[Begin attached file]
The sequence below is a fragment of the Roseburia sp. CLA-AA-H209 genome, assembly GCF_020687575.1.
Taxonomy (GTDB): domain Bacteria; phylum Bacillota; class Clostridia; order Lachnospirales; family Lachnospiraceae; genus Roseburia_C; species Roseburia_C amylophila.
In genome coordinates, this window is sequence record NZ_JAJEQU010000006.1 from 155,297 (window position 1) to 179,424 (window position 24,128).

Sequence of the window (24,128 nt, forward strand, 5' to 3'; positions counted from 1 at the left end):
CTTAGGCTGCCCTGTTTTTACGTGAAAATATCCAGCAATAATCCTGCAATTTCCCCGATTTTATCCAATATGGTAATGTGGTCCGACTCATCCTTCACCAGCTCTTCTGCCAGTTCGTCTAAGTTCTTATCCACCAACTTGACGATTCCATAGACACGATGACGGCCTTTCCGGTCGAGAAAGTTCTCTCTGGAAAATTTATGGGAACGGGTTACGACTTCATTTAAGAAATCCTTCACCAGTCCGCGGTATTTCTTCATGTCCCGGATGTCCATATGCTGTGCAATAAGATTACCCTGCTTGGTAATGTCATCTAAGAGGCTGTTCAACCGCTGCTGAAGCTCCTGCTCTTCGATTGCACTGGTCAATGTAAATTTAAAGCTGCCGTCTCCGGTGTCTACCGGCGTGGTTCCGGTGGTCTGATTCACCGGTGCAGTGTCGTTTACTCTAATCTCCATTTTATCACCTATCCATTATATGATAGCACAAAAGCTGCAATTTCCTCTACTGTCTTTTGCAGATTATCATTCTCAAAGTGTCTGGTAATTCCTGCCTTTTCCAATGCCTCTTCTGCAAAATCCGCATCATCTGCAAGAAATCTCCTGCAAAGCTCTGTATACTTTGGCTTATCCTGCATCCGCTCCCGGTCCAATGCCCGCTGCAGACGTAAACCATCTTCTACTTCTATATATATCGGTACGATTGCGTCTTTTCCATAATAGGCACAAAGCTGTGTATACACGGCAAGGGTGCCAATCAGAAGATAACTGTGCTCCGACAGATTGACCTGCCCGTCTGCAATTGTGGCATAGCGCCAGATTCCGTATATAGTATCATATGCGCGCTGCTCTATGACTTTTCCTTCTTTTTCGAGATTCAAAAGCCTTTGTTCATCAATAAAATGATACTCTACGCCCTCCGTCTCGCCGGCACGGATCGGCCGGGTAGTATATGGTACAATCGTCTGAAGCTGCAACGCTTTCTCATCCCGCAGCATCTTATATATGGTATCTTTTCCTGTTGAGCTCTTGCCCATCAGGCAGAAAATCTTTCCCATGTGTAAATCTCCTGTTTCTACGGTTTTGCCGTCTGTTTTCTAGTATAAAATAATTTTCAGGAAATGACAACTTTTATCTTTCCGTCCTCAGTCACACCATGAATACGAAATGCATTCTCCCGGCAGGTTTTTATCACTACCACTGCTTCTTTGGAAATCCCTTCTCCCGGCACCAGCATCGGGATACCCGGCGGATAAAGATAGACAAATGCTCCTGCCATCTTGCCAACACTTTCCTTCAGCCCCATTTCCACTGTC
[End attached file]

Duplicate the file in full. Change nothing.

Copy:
The sequence below is a fragment of the Roseburia sp. CLA-AA-H209 genome, assembly GCF_020687575.1.
Taxonomy (GTDB): domain Bacteria; phylum Bacillota; class Clostridia; order Lachnospirales; family Lachnospiraceae; genus Roseburia_C; species Roseburia_C amylophila.
In genome coordinates, this window is sequence record NZ_JAJEQU010000006.1 from 155,297 (window position 1) to 179,424 (window position 24,128).

Sequence of the window (24,128 nt, forward strand, 5' to 3'; positions counted from 1 at the left end):
CTTAGGCTGCCCTGTTTTTACGTGAAAATATCCAGCAATAATCCTGCAATTTCCCCGATTTTATCCAATATGGTAATGTGGTCCGACTCATCCTTCACCAGCTCTTCTGCCAGTTCGTCTAAGTTCTTATCCACCAACTTGACGATTCCATAGACACGATGACGGCCTTTCCGGTCGAGAAAGTTCTCTCTGGAAAATTTATGGGAACGGGTTACGACTTCATTTAAGAAATCCTTCACCAGTCCGCGGTATTTCTTCATGTCCCGGATGTCCATATGCTGTGCAATAAGATTACCCTGCTTGGTAATGTCATCTAAGAGGCTGTTCAACCGCTGCTGAAGCTCCTGCTCTTCGATTGCACTGGTCAATGTAAATTTAAAGCTGCCGTCTCCGGTGTCTACCGGCGTGGTTCCGGTGGTCTGATTCACCGGTGCAGTGTCGTTTACTCTAATCTCCATTTTATCACCTATCCATTATATGATAGCACAAAAGCTGCAATTTCCTCTACTGTCTTTTGCAGATTATCATTCTCAAAGTGTCTGGTAATTCCTGCCTTTTCCAATGCCTCTTCTGCAAAATCCGCATCATCTGCAAGAAATCTCCTGCAAAGCTCTGTATACTTTGGCTTATCCTGCATCCGCTCCCGGTCCAATGCCCGCTGCAGACGTAAACCATCTTCTACTTCTATATATATCGGTACGATTGCGTCTTTTCCATAATAGGCACAAAGCTGTGTATACACGGCAAGGGTGCCAATCAGAAGATAACTGTGCTCCGACAGATTGACCTGCCCGTCTGCAATTGTGGCATAGCGCCAGATTCCGTATATAGTATCATATGCGCGCTGCTCTATGACTTTTCCTTCTTTTTCGAGATTCAAAAGCCTTTGTTCATCAATAAAATGATACTCTACGCCCTCCGTCTCGCCGGCACGGATCGGCCGGGTAGTATATGGTACAATCGTCTGAAGCTGCAACGCTTTCTCATCCCGCAGCATCTTATATATGGTATCTTTTCCTGTTGAGCTCTTGCCCATCAGGCAGAAAATCTTTCCCATGTGTAAATCTCCTGTTTCTACGGTTTTGCCGTCTGTTTTCTAGTATAAAATAATTTTCAGGAAATGACAACTTTTATCTTTCCGTCCTCAGTCACACCATGAATACGAAATGCATTCTCCCGGCAGGTTTTTATCACTACCACTGCTTCTTTGGAAATCCCTTCTCCCGGCACCAGCATCGGGATACCCGGCGGATAAAGATAGACAAATGCTCCTGCCATCTTGCCAACACTTTCCTTCAGCCCCATTTCCACTGTC